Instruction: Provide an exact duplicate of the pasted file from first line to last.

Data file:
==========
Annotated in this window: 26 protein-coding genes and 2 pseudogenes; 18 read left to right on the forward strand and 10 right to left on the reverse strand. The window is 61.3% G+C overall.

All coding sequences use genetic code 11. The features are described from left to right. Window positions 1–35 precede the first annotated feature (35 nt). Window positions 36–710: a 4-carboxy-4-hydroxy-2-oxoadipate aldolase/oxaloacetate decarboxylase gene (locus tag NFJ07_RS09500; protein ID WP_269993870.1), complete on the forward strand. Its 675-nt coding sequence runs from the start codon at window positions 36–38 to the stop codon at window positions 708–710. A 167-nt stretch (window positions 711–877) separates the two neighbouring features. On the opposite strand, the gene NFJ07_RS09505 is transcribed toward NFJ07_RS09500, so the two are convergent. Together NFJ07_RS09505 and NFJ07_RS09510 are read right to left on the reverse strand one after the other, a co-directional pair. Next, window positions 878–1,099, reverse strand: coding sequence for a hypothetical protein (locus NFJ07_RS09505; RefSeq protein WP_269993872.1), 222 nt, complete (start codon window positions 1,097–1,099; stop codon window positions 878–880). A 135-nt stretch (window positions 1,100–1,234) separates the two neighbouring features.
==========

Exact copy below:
Annotated in this window: 26 protein-coding genes and 2 pseudogenes; 18 read left to right on the forward strand and 10 right to left on the reverse strand. The window is 61.3% G+C overall.

All coding sequences use genetic code 11. The features are described from left to right. Window positions 1–35 precede the first annotated feature (35 nt). Window positions 36–710: a 4-carboxy-4-hydroxy-2-oxoadipate aldolase/oxaloacetate decarboxylase gene (locus tag NFJ07_RS09500; protein ID WP_269993870.1), complete on the forward strand. Its 675-nt coding sequence runs from the start codon at window positions 36–38 to the stop codon at window positions 708–710. A 167-nt stretch (window positions 711–877) separates the two neighbouring features. On the opposite strand, the gene NFJ07_RS09505 is transcribed toward NFJ07_RS09500, so the two are convergent. Together NFJ07_RS09505 and NFJ07_RS09510 are read right to left on the reverse strand one after the other, a co-directional pair. Next, window positions 878–1,099, reverse strand: coding sequence for a hypothetical protein (locus NFJ07_RS09505; RefSeq protein WP_269993872.1), 222 nt, complete (start codon window positions 1,097–1,099; stop codon window positions 878–880). A 135-nt stretch (window positions 1,100–1,234) separates the two neighbouring features.